There is real grassroots anger going on, based in deep policy debates over the proper role of government as well as shallow partisan politics.

2. Tea Partiers Are All Wingnuts

The guys with the Obama-as-Hitler signs get all the attention, for obvious reasons, but the reality is that the Tea Parties began as a fiscal conservative protest in response to the $787 billion stimulus amid bailout backlash. Their ranks are full of folks who've never attended a protest before, small businesses owners who were angry at the way they were struggling to pay their bills while big business and big government could rack up debts and pass the buck onto taxpayers in backroom deals. There is common-sense anger at unsustainable deficits that are seen as generational theft. Reagan's rhetoric won Americans' hearts and minds when it came to Keynesian spending. Unified Democratic control of Congress and the White House also provokes in many a distrust that is consistent with a Madisonian desire for checks and balances. Extremists are always ultimately their own side's worst enemy, and I've seen plenty of people with ugly cases of Obama Derangement Syndrome at Tea Party protests. But it is by no means the whole crowd.

3. Tea Partiers Are "Astroturf"

On Tax Day 2009, Tea Party protests were held in 346 towns and cities, drawing an estimated 300,000 people, according to the dependable fivethirtyeight.com. At the time, liberal columnists joined with Nancy Pelosi in trying to downplay the events, dismissing them as artificial "astroturf" protests rather than a genuine grassroots movement. True, groups like Americans for Prosperity and FreedomWorks helped fund organizational costs while Fox News helped make the protests a national conservative happening by airing more than 100 commercial promotions for the protests in the ten days before Tax Day. But these were the equivalent of conservative public service announcements. For all the "astroturf" asides, the crowds were homegrown. They may have been pumped up by partisan interests, but they were not purchased. There is real grassroots anger going on, based in deep policy debates over the proper role of government as well as shallow partisan politics.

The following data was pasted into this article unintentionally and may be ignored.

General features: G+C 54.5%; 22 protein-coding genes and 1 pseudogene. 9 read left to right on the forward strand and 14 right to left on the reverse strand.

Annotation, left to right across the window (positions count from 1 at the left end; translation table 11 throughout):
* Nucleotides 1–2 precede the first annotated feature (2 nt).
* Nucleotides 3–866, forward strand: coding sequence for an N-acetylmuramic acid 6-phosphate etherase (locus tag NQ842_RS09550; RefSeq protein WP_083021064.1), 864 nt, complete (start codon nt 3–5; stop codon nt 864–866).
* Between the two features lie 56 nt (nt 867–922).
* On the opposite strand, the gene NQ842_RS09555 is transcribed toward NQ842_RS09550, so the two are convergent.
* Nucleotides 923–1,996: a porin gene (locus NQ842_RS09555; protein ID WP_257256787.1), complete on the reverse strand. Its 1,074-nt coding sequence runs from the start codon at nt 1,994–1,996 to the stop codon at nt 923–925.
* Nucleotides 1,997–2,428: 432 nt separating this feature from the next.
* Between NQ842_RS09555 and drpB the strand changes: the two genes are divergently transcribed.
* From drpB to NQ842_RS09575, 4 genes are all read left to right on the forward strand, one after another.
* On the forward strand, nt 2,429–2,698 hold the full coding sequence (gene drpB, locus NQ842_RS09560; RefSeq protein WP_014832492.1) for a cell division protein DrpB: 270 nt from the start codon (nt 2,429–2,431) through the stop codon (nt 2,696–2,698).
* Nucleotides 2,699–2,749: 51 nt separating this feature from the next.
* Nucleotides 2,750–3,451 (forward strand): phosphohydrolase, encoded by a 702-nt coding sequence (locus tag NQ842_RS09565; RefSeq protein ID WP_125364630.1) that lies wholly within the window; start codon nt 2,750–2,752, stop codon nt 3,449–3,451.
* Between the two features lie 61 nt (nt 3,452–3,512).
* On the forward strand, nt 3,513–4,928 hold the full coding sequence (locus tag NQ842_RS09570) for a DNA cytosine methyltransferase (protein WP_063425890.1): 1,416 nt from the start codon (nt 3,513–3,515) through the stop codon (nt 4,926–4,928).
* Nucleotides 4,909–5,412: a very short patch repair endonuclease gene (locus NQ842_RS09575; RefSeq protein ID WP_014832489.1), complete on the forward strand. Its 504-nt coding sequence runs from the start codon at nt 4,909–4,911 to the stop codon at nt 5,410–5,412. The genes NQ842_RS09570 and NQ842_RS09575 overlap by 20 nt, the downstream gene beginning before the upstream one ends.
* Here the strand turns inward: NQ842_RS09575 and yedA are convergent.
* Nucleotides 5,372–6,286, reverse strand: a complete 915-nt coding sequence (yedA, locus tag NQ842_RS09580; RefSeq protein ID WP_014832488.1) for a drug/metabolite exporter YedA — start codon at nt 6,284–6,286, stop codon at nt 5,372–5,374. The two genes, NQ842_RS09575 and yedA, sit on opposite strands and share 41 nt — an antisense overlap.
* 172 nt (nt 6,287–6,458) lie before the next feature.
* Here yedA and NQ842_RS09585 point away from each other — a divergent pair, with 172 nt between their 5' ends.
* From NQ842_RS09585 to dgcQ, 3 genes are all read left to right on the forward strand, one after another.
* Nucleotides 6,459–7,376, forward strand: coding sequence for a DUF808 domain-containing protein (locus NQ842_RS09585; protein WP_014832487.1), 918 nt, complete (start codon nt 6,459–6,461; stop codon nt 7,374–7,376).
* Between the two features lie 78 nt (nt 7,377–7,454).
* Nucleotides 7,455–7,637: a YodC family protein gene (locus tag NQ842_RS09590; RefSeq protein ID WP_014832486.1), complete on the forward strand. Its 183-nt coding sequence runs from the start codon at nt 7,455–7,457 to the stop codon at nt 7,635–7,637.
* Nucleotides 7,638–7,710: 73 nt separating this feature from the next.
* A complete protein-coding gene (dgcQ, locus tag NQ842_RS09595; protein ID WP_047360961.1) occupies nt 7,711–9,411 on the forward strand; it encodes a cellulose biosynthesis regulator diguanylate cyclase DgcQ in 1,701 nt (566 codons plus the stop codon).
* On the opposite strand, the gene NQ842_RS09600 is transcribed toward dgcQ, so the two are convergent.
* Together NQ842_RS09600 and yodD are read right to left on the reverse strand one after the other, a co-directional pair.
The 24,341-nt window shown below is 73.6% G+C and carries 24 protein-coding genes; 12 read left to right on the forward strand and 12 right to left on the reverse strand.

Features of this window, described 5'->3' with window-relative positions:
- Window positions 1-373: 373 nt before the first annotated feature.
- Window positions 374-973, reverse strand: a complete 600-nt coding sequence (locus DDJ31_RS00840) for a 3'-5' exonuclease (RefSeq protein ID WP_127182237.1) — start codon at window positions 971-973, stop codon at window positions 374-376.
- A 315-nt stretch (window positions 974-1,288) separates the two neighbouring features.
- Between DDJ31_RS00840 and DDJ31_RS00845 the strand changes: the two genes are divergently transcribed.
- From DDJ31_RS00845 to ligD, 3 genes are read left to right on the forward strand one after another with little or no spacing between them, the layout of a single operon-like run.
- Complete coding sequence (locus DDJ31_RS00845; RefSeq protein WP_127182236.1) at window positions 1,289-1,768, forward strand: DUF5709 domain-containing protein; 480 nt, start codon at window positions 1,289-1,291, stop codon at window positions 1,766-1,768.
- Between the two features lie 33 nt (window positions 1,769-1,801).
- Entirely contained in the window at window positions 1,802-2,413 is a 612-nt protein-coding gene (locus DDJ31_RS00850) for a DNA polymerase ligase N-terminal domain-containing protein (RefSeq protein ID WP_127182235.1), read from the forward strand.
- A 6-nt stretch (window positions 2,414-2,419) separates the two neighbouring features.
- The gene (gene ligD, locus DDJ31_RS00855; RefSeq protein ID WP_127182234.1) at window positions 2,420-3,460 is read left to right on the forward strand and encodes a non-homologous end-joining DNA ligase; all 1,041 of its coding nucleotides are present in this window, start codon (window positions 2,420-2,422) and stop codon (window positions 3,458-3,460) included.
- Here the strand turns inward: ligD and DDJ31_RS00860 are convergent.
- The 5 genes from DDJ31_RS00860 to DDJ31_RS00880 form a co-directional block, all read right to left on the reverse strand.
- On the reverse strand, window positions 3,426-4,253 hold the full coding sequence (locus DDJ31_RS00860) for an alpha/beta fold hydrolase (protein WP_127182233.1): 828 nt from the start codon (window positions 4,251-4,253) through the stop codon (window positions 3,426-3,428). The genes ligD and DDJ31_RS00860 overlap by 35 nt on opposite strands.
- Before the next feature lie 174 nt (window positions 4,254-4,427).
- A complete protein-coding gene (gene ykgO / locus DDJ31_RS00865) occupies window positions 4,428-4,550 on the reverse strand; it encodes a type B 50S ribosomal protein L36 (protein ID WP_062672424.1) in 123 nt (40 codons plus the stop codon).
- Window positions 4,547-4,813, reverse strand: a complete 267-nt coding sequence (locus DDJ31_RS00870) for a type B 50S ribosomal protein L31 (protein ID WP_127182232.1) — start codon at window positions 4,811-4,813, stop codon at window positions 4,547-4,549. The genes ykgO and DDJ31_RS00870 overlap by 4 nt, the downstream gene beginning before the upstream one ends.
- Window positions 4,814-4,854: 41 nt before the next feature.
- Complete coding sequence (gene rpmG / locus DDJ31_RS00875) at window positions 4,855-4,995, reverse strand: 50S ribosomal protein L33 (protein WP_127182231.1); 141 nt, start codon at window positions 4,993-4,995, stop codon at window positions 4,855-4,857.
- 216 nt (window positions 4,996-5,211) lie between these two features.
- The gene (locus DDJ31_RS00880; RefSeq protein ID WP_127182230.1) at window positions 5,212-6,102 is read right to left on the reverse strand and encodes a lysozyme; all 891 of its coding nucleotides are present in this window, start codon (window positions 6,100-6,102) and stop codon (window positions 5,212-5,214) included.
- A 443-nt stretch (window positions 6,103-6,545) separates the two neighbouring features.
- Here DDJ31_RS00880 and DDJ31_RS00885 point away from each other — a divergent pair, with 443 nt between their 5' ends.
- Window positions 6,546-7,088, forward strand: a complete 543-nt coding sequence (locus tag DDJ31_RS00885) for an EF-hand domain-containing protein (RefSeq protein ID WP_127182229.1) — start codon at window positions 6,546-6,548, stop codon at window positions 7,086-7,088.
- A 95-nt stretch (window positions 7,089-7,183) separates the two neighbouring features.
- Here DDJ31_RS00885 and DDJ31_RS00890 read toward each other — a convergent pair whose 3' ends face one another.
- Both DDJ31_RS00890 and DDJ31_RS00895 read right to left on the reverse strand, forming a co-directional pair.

4. Tea Partiers Are All Libertarians